By Dawn M. Swidorski
A persimmon is the edible fruit of a number of species of trees in the ebony wood family. Even though persimmons are associated with Asia, persimmons are also native to the Americas. When the settlers first arrived at Jamestown they were introduced to persimmons!
The shizi, or Japanese persimmon is the most widely cultivated species. This species, was actually native to China, and was later introduced to California and southern Europe in the 1800s and Brazil in the 1890s.
Persimmons are generally light yellow-orange to dark red-orange in color, and depending on the species, vary in size from 0.5 to 4 in in diameter, and may be spherical, acorn, or pumpkin-shaped. The calyx often remains attached to the fruit after harvesting, but becomes easier to remove as it ripens.
There are two types of persimmon fruit: astringent and non-astringent.
Astringent persimmons contain very high levels of soluble tannins and are bitter and unpalatable if eaten before softening.
The astringency of tannins is removed through ripening by exposure to light over several days, wrapping the fruit in paper, or placing it in proximity to bananas or apples. These astringent persimmons can also be prepared for commercial purposes by drying. The heart-shaped Hachiya is the most common variety of astringent persimmon. This type of persimmon makes up approximately 90 percent of the available fruit. This persimmon is tart until it becomes soft ripe.
The non-astringent persimmon is squat like a tomato. Non-astringent persimmons are not actually free of tannins, but are far less astringent before ripening, and lose tannins sooner.
Non-astringent persimmons may be eaten when still firm, and remain edible when very soft. The most common variety of non-astringent persimmon is the fuyu. This persimmon is gaining popularity in the U.S. This variety is smaller, sweeter, and is edible while still firm.
Although there are countless different varieties of persimmons, only two are widely available commercially. Some of the others listed here may be found at farmer’s or specialty markets.
- The American Persimmon is native to the eastern United States and is higher in nutrients like vitamin C and calcium than Asian varieties. Its fruit is traditionally eaten in a special steamed pudding and is inedible until ripe.
- The Black Persimmon or Black Sapote is native to Mexico. Its fruit has green skin and white flesh, which turns black when ripe.
- The Mabolo or Velvet-apple is cultivated in the Philippines. It is bright red when ripe.
Persimmons are an excellent source of vitamin A, a good source of vitamin C, iron and rich in fiber.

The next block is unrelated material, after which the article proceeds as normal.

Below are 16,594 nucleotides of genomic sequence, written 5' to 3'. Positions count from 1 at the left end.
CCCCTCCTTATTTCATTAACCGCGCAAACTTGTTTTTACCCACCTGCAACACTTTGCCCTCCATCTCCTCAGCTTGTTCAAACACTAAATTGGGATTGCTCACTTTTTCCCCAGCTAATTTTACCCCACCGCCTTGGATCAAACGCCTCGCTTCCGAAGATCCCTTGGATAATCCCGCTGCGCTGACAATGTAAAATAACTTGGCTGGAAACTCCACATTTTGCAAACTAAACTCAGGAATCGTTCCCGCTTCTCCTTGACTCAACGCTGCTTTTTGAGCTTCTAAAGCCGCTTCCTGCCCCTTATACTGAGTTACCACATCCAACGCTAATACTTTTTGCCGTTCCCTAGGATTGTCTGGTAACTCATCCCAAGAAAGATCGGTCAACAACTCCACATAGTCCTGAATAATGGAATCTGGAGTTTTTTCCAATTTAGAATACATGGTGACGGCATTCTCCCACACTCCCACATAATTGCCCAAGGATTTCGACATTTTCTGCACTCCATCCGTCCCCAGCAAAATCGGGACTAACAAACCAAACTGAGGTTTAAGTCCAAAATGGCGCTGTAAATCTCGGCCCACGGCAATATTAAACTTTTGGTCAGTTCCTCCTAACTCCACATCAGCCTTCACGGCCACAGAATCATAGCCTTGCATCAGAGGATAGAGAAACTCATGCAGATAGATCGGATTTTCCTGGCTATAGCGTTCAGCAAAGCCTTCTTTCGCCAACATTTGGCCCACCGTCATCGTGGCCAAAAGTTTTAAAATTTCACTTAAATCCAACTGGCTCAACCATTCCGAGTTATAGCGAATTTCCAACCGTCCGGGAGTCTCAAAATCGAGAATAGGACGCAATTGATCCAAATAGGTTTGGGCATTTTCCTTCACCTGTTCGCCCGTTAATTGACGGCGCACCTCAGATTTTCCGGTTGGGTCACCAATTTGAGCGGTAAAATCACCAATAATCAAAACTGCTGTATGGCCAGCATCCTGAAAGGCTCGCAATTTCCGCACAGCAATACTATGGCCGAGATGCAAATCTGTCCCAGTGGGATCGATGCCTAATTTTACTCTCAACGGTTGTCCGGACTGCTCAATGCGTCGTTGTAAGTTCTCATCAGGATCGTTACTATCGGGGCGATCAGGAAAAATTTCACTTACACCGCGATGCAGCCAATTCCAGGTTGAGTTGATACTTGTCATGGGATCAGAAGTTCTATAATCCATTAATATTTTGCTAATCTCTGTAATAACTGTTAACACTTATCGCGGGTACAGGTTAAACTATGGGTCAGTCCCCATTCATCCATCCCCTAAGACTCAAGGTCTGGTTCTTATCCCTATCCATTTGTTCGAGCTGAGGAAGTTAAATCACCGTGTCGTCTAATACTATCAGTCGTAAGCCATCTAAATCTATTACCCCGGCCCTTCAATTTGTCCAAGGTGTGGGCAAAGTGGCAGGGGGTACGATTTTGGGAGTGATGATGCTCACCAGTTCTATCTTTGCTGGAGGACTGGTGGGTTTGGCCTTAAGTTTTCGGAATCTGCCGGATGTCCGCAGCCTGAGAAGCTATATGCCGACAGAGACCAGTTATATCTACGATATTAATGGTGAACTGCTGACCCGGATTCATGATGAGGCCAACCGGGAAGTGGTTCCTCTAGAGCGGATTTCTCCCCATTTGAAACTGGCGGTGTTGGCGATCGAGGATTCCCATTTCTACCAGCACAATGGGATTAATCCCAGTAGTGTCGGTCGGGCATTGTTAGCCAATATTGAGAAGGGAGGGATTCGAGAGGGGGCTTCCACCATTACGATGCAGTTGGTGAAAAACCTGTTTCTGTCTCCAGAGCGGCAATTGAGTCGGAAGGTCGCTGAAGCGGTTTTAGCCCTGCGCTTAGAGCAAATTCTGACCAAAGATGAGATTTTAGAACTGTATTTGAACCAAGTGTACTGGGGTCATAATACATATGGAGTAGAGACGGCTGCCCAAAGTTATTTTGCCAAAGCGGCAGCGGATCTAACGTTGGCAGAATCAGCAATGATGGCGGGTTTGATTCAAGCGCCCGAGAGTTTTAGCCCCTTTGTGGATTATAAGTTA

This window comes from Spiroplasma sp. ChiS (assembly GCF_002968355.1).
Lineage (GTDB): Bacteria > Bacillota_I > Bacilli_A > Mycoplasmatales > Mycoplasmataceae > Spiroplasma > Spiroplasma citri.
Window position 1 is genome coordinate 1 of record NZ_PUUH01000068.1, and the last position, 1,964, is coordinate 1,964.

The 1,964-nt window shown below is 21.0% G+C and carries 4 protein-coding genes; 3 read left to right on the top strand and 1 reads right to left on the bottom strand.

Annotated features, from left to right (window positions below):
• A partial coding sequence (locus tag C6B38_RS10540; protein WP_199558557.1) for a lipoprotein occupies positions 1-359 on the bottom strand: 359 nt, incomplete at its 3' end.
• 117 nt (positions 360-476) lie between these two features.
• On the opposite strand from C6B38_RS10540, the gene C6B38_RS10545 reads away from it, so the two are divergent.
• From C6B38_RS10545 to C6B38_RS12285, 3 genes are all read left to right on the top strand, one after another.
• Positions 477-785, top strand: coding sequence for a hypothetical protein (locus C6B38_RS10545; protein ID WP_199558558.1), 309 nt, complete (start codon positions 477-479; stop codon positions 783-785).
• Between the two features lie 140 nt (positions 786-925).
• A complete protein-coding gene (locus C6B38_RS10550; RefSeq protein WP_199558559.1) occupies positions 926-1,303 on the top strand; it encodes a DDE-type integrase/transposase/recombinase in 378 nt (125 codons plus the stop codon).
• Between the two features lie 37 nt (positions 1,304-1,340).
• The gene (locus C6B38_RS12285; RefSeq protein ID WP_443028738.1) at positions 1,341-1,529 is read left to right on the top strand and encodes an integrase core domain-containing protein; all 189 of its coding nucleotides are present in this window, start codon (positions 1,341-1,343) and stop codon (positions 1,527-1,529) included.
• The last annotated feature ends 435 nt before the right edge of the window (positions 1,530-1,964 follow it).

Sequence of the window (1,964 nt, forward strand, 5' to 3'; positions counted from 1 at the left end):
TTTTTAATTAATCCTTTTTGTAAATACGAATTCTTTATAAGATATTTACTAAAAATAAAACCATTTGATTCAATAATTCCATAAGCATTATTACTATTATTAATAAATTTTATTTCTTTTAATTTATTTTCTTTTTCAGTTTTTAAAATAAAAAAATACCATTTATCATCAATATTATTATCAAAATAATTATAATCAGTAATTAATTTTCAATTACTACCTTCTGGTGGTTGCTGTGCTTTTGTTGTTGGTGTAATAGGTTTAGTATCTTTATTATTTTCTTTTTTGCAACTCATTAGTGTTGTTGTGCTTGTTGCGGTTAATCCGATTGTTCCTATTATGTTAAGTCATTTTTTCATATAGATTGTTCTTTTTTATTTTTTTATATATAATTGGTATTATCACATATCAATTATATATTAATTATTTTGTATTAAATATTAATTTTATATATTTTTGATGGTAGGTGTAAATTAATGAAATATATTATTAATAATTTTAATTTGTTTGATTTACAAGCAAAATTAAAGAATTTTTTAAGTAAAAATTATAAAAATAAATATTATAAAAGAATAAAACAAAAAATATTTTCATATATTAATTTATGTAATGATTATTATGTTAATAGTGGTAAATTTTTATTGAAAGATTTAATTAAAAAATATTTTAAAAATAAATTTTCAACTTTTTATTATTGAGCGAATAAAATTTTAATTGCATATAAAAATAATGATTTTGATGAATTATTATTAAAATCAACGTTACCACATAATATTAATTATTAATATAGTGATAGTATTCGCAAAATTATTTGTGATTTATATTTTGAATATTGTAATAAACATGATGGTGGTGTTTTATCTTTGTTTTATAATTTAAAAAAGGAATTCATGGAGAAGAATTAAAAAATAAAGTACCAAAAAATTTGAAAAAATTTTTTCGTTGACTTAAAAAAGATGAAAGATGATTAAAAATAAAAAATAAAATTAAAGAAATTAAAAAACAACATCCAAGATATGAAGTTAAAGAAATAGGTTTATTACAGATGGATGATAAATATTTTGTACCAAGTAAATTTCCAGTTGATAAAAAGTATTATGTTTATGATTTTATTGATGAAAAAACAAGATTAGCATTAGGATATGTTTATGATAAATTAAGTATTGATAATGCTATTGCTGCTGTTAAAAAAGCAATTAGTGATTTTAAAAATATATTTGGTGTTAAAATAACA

Persimmons are eaten fresh, dried, raw, or cooked. When eaten fresh, the skin is usually peeled off and the fruit is often cut into quarters or eaten whole like an apple.
To eat a very ripe persimmons, which can have the texture of pudding, remove the top with a paring knife and scoop out the flesh with a spoon.
Persimmons can be used in cookies, cakes, puddings, salads, curries and as a topping for breakfast cereal.
Persimmon pudding is a dessert using fresh persimmons. Persimmon pudding is a baked pudding that has the consistency of pumpkin pie.
Availability, Selection, Storage, Preparation
Persimmons are widely available September through December, with a peak during November.
Choose persimmons with deep red undertones. Look for persimmons that are round, plump, and have glossy and smooth skin. Avoid fruits with blemishes, bruises or cracked skin and missing the green leaves at the top. Select ripe persimmons only if you plan to eat them immediately. Otherwise, buy firmer fruits and allow them to ripen.
Ripen persimmons at room temperature in a paper bag with an apple or banana. Store them in the refrigerator when ripe. Be sure to eat the fruit as soon as possible because overripe persimmons quickly turn to a mushy texture.
Ripe Fuyu persimmons, which look kind of like flattened tomatoes, will be crisp, while the acorn-shaped Hachiyas will be very soft and juicy.
Firm-ripe Persimmons stored in a cool, dark place, will keep for from two to four months.
They are edible and delicious in their crisp firm state. However, they will have their best flavor if allowed to rest and soften slightly after harvest.
The edible skins tend to be tough. Remove the skins with a potato peeler or sharp thin knife. Or, blanch fruit in boiling water 2 to 3 minutes then dip them in cold water, as you would to peel a tomato. Slip off the skins when the fruit is cool enough to touch. Leave the skins intact if you intend to bake the entire fruit. Eventually, firm-ripe persimmons will become soft like the soft-ripe persimmons and are useable in any recipe calling for Persimmon pulp.